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Below titanium and platinum, there are three sponsorship levels—bronze, silver and gold—ranging in price from $50,000 to $400,000. For newbies, there's the exhibitor sponsorship at $25,000. At the lower levels, companies have to get really creative to get noticed.

"Smaller partners go for something a little eye-catching," said Taychakhoonavudh, emphasizing the importance of loud but attractive colors, clear logos and simple messages. "How do you separate the signal from the noise, because there's a lot of noise."

Alex Bard knows Dreamforce well from his three years working at Salesforce. Now he's CEO of Campaign Monitor, a provider of e-mail marketing tools that raised a $250 million financing round in 2014.

Marc Benioff, CEO of Salesforce.com, speaking at Dreamforce 2014.
Source: Copyright© 2014 by Jakub Mosur
Marc Benioff, CEO of Salesforce.com, speaking at Dreamforce 2014.

Bard went to Dreamforce last year as an individual attendee and brought Campaign Monitor's Australian co-founders, Ben Richardson and Dave Greiner, as his guests. The company, which is based in Sydney, now has more than 50 employees in San Francisco and is plunging into Dreamforce this year.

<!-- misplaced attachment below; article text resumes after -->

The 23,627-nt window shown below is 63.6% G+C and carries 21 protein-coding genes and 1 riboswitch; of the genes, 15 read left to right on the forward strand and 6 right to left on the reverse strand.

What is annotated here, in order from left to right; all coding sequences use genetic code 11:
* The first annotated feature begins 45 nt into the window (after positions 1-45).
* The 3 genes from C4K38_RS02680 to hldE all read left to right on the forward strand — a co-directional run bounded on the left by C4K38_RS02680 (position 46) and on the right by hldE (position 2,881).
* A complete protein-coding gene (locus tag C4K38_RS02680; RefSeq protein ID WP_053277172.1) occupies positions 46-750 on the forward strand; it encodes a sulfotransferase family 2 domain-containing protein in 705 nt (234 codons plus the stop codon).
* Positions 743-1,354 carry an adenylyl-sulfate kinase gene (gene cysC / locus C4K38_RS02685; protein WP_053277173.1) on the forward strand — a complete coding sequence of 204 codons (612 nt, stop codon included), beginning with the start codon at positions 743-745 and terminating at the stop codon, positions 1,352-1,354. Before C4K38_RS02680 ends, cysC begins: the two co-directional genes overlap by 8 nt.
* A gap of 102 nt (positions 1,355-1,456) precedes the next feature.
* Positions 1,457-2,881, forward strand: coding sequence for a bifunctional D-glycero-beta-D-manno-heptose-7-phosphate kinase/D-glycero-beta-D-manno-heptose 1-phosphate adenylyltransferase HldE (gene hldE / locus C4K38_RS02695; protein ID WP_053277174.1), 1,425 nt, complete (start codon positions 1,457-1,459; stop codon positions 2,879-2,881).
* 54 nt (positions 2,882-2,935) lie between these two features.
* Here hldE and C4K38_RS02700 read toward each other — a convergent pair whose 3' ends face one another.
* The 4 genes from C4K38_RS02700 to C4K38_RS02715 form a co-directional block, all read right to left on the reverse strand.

Campaign Monitor purchased two silver sponsorships, one for the parent business and another for GetFeedback, a provider of online survey software that Campaign Monitor acquired in November. Company executives will be on panels and leading breakout sessions.

Bard hopes all of his local employees can get to the conference to at least roam the venue and sit in on a keynote talk.

"It's part conference, part education, part networking, part rock concert and part giving back," Bard said. "I want everybody to have the opportunity to experience it."

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FinancialForce, a titanium sponsor, will have about 200 people on site, including up to 75 flying in from out of town. The developer of financial management and supply chain management software has hit Dreamforce every year since the company was founded in 2009 and goes bigger each time.

A larger investment means more revenue, as 40 percent of the company's sales pipeline is tied to the conference, said Tom Brennan, senior vice president of marketing. So get ready to see the FinancialForce logo around town

"You'll see us on billboards on Highway 101, cab tops, bus stops, shuttles, pedicabs and hotel room keys," said Brennan. "Our real goal is to be seen everywhere."